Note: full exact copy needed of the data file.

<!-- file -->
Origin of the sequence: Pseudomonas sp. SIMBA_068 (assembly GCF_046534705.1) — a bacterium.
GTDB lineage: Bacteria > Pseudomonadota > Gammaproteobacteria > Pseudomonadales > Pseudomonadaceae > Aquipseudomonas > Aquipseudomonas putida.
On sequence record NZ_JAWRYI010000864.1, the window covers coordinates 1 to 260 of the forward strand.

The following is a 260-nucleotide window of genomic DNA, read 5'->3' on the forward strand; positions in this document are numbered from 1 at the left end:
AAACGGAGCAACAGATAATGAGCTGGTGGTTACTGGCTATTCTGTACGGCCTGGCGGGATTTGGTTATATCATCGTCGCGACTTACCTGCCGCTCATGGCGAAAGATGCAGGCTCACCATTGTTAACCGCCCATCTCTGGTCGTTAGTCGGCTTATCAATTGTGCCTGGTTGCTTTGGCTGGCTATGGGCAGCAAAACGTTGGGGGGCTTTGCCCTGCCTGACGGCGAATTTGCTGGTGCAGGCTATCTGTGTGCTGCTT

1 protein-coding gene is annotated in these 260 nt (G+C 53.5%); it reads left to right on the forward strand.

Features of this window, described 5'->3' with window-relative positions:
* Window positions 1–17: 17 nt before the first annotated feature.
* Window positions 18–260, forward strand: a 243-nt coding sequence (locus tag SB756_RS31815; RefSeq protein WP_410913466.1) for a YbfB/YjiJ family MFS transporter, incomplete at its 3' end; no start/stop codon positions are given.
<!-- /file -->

Origin of the sequence: Pseudomonas sp. SIMBA_068 (assembly GCF_046534705.1) — a bacterium.
GTDB lineage: Bacteria > Pseudomonadota > Gammaproteobacteria > Pseudomonadales > Pseudomonadaceae > Aquipseudomonas > Aquipseudomonas putida.
On sequence record NZ_JAWRYI010000864.1, the window covers coordinates 1 to 260 of the forward strand.

The following is a 260-nucleotide window of genomic DNA, read 5'->3' on the forward strand; positions in this document are numbered from 1 at the left end:
AAACGGAGCAACAGATAATGAGCTGGTGGTTACTGGCTATTCTGTACGGCCTGGCGGGATTTGGTTATATCATCGTCGCGACTTACCTGCCGCTCATGGCGAAAGATGCAGGCTCACCATTGTTAACCGCCCATCTCTGGTCGTTAGTCGGCTTATCAATTGTGCCTGGTTGCTTTGGCTGGCTATGGGCAGCAAAACGTTGGGGGGCTTTGCCCTGCCTGACGGCGAATTTGCTGGTGCAGGCTATCTGTGTGCTGCTT

1 protein-coding gene is annotated in these 260 nt (G+C 53.5%); it reads left to right on the forward strand.

Features of this window, described 5'->3' with window-relative positions:
* Window positions 1–17: 17 nt before the first annotated feature.
* Window positions 18–260, forward strand: a 243-nt coding sequence (locus tag SB756_RS31815; RefSeq protein WP_410913466.1) for a YbfB/YjiJ family MFS transporter, incomplete at its 3' end; no start/stop codon positions are given.